You cannot tell which type of diabetes a person has by looking at them. In general, people with diabetes either have a total lack of insulin (type 1 diabetes – that’s me!) or they have too little insulin or cannot use insulin effectively (type 2 diabetes). The causes and developments of each are different. There are many common identifying factors for each type however there are always exceptions. Diabetes.co.uk outlines the differences below, however still stating “differences are based on generalisations - exceptions are common. For instance, the perception of type 1 diabetes isn't strictly true: many cases are diagnosed in adulthood.”
Common differences between type 1 and type 2 diabetes
Type 2 Diabetes
Usually diagnosed in over 30 year olds
Often associated with excess body weight
Often associated with high blood pressure and/or cholesterol levels at diagnosis
Is usually treated initially without medication or with tablets
Sometimes possible to come off diabetes medication
Type 1 Diabetes
Often diagnosed in childhood
Not associated with excess body weight
Often associated with higher than normal ketone levels at diagnosis
Treated with insulin injections or insulin pump
Cannot be controlled without taking insulin
Simply put, as a type 1 diabetic – my pancreas does not produce insulin. I pretty much have a useless organ floating about in my body. Why do we need insulin? Because it helps the body produce energy by allowing sugar (glucose) to enter our cells. Pretty important. Due to not having a functioning pancreas, I therefore need to inject insulin to ensure I maintain good control of my diabetes in order to not develop complications such as heart disease, nerve damage and amputation, and vision problems.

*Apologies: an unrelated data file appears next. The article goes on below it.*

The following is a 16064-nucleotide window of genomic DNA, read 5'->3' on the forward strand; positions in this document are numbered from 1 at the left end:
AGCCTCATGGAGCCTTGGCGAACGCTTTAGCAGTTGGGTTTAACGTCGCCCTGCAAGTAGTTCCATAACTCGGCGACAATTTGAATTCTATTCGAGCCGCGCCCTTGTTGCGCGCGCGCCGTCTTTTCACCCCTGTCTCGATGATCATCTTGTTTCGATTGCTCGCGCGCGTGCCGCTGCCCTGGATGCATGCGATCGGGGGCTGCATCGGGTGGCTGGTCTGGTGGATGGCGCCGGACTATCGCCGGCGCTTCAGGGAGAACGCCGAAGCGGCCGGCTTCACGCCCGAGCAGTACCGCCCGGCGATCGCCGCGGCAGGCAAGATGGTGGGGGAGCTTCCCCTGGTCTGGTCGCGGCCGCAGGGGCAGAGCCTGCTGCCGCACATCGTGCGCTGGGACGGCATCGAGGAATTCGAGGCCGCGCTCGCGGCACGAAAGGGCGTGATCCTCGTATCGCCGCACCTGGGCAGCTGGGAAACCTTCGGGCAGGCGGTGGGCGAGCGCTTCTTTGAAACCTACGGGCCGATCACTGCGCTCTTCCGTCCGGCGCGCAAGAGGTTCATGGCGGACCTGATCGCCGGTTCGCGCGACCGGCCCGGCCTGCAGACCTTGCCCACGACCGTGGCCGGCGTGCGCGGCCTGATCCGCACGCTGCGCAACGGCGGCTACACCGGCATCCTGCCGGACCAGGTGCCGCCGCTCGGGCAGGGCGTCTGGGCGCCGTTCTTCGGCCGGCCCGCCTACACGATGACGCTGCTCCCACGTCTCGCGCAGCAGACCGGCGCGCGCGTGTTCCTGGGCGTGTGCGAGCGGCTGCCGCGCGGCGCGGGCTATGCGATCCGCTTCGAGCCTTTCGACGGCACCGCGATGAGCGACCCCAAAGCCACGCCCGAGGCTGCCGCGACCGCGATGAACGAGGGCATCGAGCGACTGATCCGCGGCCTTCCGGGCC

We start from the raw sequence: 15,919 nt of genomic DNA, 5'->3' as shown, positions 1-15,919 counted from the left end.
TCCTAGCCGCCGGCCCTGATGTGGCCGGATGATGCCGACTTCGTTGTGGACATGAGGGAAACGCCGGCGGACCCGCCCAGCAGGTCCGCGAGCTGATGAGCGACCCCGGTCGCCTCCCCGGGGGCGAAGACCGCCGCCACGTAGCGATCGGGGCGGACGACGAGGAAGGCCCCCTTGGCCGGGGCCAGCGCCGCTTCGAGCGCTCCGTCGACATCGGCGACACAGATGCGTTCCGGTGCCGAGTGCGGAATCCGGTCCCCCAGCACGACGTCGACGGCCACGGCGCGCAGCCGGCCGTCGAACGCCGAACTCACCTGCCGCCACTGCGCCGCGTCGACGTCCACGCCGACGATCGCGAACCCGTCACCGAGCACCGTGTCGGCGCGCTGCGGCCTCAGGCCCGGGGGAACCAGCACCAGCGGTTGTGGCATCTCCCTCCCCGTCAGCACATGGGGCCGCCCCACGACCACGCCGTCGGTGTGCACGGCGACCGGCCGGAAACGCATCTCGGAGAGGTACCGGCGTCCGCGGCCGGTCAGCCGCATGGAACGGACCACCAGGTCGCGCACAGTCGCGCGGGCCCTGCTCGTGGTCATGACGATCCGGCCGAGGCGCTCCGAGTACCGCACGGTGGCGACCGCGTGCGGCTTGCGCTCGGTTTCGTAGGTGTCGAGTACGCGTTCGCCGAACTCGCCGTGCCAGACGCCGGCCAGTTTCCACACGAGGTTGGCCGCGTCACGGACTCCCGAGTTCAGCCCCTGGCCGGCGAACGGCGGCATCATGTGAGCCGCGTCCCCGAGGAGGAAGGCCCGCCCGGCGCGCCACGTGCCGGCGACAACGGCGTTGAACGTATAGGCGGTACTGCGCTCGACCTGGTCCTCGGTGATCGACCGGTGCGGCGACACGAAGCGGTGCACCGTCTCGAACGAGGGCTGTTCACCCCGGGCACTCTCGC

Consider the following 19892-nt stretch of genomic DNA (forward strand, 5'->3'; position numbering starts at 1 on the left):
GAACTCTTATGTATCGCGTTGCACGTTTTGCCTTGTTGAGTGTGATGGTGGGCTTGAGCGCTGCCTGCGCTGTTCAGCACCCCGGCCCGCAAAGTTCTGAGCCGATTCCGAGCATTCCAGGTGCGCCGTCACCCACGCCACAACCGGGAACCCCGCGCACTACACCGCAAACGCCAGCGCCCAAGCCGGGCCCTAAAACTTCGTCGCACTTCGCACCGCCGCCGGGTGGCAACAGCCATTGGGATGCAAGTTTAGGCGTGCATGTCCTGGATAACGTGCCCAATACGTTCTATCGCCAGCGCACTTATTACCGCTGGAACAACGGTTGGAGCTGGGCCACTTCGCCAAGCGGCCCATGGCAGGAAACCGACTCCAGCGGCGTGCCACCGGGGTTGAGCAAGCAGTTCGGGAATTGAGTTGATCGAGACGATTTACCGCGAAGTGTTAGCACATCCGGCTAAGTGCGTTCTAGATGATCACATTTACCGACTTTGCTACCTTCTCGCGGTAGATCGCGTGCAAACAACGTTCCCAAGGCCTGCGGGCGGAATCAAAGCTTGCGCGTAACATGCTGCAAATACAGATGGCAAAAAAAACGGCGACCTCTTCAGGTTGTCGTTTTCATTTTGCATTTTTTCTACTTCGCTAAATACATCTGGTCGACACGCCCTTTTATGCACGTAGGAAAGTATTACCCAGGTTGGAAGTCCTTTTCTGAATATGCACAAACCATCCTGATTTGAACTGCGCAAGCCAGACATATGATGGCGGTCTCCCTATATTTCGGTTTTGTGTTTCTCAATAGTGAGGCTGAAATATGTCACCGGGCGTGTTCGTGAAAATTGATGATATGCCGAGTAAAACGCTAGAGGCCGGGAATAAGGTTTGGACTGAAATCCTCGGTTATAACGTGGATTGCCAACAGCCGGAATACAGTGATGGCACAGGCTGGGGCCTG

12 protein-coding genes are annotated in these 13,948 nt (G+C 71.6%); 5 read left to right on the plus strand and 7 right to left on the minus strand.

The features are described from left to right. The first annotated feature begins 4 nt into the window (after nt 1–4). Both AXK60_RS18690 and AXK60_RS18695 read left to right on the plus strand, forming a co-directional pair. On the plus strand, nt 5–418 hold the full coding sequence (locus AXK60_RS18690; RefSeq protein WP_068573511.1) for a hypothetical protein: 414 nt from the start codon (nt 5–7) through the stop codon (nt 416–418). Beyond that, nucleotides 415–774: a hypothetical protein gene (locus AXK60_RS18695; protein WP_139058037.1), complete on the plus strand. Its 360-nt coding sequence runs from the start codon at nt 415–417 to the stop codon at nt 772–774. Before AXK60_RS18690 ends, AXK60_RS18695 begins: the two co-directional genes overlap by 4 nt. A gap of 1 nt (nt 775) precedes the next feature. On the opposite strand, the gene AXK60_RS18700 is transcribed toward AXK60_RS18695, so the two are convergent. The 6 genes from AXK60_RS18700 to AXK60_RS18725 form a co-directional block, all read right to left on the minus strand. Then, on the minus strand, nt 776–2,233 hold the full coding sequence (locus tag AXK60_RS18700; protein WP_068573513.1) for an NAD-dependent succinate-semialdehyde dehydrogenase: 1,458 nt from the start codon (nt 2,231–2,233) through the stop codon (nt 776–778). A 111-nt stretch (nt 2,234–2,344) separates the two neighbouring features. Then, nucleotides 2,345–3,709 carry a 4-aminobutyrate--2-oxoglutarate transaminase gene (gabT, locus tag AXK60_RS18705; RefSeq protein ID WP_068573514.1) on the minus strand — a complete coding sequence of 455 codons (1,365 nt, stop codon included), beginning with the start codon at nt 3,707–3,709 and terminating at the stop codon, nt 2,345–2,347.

Since diagnosis, each day brings constant blood sugar level testing with my meter to make sure I’m in the desired range, numerous injections to correct the blood sugar levels (if needed) and also to cover the food I eat. (Why? Glucose comes from the food we eat!) Too much insulin and I’ll have a hypo (hypoglcemia – low blood sugar) and too little will cause hyperglacemia. Both are incredibly serious – an untreated hypo can potentially result in a coma or death, and prolonged episodes of hyperglacemia can lead to diabetic ketoacidosis which if left untreated can also result in death. I wish it was as simple as knowing exactly how much insulin to inject based simply on my current blood sugar reading, and as much as a massive nerd I am and really enjoy weighing out all the carbs I eat and working out equations of x being the required insulin dosage when every 10 grams of carbohydrates in food equals one unit of insulin added to what the correction dose is when y =current blood sugar reading take away 6 and divided by 3 - all in order to get the dose amount…. I have to think about SO much before injecting. The list of factors which affect your blood sugar is endless and all need to be considered to either reduce or increase the dose amount. Food. Stress. Sleep. Alcohol. Being Ill. Hormones. The weather. Time of day. And the biggest one for me? Exercise.